The Dolphins of Pern by Anne McCaffrey
Published by Del Ray Books
Reviewed by Leigh Kimmel
The Dolphins of Pern carries the Ninth Pass chronicles several years beyond their seeming end in All the Weyrs of Pern (when that book came out, I remember thinking that this must be McCaffrey's equivalent of throwing Sherlock Holmes over the Reichenbach Falls, her way of tying up the series for good so that no more novels could be written in it). The first several chapters overlap with All the Weyrs of Pern, but only tangentially relate to it in terms of storyline.
This storyline concentrates on the re-opening of the old relationship between humans and dolphins, which had laid fallow since the First Interval, when a plague among humans had wiped out most of the dolphineers and forced the surviving few to concentrate their energies on helping their fellow humans. This situation is summarized in a brief prolog written from the dolphins' point of view, which gives us a fascinating glimpse into what the oceans of Pern look to a self-aware species for which it is home rather than a hostile environment to be visited at great risk.
At the beginning of the actual novel, Alemi (Menolly's sympathetic brother from Dragonsong) and Readis (eldest son of Jayge and Aramina from Renegades of Pern) go fishing for redfin only to be caught in a storm which capsizes their vessel. As they flounder in the heavy seas, they are rescued by shipfish, so named because of their habit of coming alongside ships at sea and sporting in the bow wave. In the course of the rescue, the humans realize that the shipfish are speaking to them, distorted but recognizably. Startled, Alemi asks them questions and is even more astonished to receive answers -- this is no mimicry at work, but actual intelligence. And the Pernese, accustomed by millennia of cooperation with dragons, have become accustomed enough to the concept of sapience coming in non-human packages that the notion of the shipfish as intelligent beings is treated in a matter-of-fact way.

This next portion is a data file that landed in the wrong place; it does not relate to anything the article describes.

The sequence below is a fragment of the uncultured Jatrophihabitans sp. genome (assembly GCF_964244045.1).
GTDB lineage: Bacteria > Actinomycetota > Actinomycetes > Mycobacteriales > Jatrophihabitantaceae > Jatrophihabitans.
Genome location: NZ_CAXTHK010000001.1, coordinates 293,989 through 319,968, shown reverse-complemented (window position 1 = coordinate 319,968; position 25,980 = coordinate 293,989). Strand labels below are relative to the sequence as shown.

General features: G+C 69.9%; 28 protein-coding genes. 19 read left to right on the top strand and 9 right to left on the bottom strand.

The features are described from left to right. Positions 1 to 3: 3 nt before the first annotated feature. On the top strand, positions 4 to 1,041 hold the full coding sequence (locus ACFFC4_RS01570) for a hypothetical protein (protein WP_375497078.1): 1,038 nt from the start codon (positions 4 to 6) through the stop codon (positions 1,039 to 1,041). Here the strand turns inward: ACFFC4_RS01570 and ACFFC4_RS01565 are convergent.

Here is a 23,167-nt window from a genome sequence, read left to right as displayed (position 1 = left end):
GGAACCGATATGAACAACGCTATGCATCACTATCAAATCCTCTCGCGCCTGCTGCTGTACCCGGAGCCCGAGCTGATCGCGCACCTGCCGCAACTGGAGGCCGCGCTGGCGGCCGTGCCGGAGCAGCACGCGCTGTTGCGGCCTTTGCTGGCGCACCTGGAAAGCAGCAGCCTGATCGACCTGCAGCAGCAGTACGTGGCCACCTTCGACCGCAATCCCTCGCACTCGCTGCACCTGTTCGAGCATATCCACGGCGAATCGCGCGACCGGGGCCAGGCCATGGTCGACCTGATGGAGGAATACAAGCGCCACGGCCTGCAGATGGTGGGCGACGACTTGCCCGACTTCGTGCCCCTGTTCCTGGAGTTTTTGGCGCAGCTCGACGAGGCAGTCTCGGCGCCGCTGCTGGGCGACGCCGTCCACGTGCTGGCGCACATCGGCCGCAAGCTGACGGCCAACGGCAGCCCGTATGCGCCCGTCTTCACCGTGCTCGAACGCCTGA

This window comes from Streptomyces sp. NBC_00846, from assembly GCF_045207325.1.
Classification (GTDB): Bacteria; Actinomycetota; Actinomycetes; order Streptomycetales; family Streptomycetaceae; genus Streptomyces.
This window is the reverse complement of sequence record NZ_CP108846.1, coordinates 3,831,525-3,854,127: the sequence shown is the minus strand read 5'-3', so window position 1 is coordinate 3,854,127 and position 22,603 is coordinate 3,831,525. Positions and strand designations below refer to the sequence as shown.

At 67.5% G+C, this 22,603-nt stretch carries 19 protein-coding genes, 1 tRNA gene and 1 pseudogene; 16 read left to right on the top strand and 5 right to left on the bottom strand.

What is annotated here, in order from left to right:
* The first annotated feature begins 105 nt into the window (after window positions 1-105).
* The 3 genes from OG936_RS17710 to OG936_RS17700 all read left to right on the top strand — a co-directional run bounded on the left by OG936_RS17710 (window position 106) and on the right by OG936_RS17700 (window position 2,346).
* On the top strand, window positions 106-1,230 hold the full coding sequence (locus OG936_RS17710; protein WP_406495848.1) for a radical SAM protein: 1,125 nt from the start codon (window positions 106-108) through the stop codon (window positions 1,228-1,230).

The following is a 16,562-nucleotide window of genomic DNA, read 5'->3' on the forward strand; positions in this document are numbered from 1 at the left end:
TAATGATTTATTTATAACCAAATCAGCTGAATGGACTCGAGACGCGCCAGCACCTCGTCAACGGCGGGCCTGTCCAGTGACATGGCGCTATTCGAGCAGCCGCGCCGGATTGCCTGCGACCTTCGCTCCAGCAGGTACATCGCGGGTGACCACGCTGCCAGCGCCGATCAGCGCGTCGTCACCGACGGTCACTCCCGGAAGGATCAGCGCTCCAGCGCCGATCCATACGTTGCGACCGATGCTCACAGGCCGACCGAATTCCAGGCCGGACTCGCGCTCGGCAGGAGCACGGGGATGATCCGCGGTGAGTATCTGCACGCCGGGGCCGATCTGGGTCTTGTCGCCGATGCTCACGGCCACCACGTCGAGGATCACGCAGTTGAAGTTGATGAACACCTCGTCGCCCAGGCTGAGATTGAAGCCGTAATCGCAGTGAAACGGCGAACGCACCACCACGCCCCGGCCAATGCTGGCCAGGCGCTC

After this initial contact, Alemi and Readis want to continue and develop their relationship with the dolphins, as they learn is the proper name for the species. However, Aramina becomes violently opposed to this idea, apparently afraid that some other misfortune may befall her son and this time he will not come through so easily. She strictly forbids him to go to the sea alone, which on the surface seems to be a reasonable enough safety precaution, but is in fact intended to cut him off from the sea until he forgets about the dolphins. When Readis finds people who can accompany him, thus enabling him to continue his contact with the dolphins while remaining within terms of the promise, she becomes continually more opposed and piles more and more restrictions on him, to the point it becomes clear she has gone beyond reasonable concern to obsessive behavior.
When an infection leaves him with a withered leg, Aramina blames the dolphins and refuses to listen to his own protestations that the dolphins had identified his injury, but in his carelessness he had ignored it instead of getting it tended immediately. After a storm devestates Southern Continent and Readis helps T'lion with the life-threatening injuries of two dolphins instead of immediately helping his human family salvage property, Aramina loses control and demands he promise to never have anything to do with the dolphins again. Readis cannot make this promise in good conscience, so he leaves to found his own dolphineer hall in a nearby cavern.